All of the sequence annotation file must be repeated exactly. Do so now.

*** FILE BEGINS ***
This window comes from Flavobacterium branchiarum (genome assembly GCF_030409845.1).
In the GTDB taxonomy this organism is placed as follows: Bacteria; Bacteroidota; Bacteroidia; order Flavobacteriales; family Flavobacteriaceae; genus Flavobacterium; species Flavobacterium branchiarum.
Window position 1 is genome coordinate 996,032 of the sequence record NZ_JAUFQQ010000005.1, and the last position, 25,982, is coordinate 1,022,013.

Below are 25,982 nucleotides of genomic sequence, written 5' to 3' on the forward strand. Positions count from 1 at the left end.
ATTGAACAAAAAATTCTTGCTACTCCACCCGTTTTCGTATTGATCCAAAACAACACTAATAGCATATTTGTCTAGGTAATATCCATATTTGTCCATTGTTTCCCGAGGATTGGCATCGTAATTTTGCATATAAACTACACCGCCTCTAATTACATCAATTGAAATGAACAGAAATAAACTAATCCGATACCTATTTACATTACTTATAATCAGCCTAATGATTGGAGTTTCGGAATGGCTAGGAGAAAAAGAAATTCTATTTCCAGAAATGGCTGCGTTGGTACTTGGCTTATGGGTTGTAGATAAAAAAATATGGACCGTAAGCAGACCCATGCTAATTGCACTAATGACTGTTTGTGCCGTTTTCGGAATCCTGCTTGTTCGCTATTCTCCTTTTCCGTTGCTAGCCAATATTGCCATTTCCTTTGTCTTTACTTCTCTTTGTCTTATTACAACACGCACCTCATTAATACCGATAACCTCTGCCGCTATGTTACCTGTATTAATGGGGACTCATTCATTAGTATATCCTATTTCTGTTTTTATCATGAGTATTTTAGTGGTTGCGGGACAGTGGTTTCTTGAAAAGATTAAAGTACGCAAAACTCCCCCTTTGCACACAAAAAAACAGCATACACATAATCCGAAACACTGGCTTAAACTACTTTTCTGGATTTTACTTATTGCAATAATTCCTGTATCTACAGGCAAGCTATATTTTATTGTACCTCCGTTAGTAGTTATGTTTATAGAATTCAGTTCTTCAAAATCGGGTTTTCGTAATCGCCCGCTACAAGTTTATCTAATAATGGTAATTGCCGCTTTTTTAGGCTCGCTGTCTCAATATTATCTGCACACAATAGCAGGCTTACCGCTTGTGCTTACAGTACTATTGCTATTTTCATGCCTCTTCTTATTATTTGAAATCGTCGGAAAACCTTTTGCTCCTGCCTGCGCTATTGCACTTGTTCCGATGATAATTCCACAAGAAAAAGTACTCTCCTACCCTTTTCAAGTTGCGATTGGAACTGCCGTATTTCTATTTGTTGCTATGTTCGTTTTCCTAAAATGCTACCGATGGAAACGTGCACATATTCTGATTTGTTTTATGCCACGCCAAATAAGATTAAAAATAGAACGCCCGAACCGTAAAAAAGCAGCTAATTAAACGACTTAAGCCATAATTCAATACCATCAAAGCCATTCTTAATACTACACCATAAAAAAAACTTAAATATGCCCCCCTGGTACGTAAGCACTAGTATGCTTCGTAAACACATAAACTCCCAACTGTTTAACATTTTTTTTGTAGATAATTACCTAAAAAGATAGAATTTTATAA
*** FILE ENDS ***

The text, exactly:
This window comes from Flavobacterium branchiarum (genome assembly GCF_030409845.1).
In the GTDB taxonomy this organism is placed as follows: Bacteria; Bacteroidota; Bacteroidia; order Flavobacteriales; family Flavobacteriaceae; genus Flavobacterium; species Flavobacterium branchiarum.
Window position 1 is genome coordinate 996,032 of the sequence record NZ_JAUFQQ010000005.1, and the last position, 25,982, is coordinate 1,022,013.

Below are 25,982 nucleotides of genomic sequence, written 5' to 3' on the forward strand. Positions count from 1 at the left end.
ATTGAACAAAAAATTCTTGCTACTCCACCCGTTTTCGTATTGATCCAAAACAACACTAATAGCATATTTGTCTAGGTAATATCCATATTTGTCCATTGTTTCCCGAGGATTGGCATCGTAATTTTGCATATAAACTACACCGCCTCTAATTACATCAATTGAAATGAACAGAAATAAACTAATCCGATACCTATTTACATTACTTATAATCAGCCTAATGATTGGAGTTTCGGAATGGCTAGGAGAAAAAGAAATTCTATTTCCAGAAATGGCTGCGTTGGTACTTGGCTTATGGGTTGTAGATAAAAAAATATGGACCGTAAGCAGACCCATGCTAATTGCACTAATGACTGTTTGTGCCGTTTTCGGAATCCTGCTTGTTCGCTATTCTCCTTTTCCGTTGCTAGCCAATATTGCCATTTCCTTTGTCTTTACTTCTCTTTGTCTTATTACAACACGCACCTCATTAATACCGATAACCTCTGCCGCTATGTTACCTGTATTAATGGGGACTCATTCATTAGTATATCCTATTTCTGTTTTTATCATGAGTATTTTAGTGGTTGCGGGACAGTGGTTTCTTGAAAAGATTAAAGTACGCAAAACTCCCCCTTTGCACACAAAAAAACAGCATACACATAATCCGAAACACTGGCTTAAACTACTTTTCTGGATTTTACTTATTGCAATAATTCCTGTATCTACAGGCAAGCTATATTTTATTGTACCTCCGTTAGTAGTTATGTTTATAGAATTCAGTTCTTCAAAATCGGGTTTTCGTAATCGCCCGCTACAAGTTTATCTAATAATGGTAATTGCCGCTTTTTTAGGCTCGCTGTCTCAATATTATCTGCACACAATAGCAGGCTTACCGCTTGTGCTTACAGTACTATTGCTATTTTCATGCCTCTTCTTATTATTTGAAATCGTCGGAAAACCTTTTGCTCCTGCCTGCGCTATTGCACTTGTTCCGATGATAATTCCACAAGAAAAAGTACTCTCCTACCCTTTTCAAGTTGCGATTGGAACTGCCGTATTTCTATTTGTTGCTATGTTCGTTTTCCTAAAATGCTACCGATGGAAACGTGCACATATTCTGATTTGTTTTATGCCACGCCAAATAAGATTAAAAATAGAACGCCCGAACCGTAAAAAAGCAGCTAATTAAACGACTTAAGCCATAATTCAATACCATCAAAGCCATTCTTAATACTACACCATAAAAAAAACTTAAATATGCCCCCCTGGTACGTAAGCACTAGTATGCTTCGTAAACACATAAACTCCCAACTGTTTAACATTTTTTTTGTAGATAATTACCTAAAAAGATAGAATTTTATAA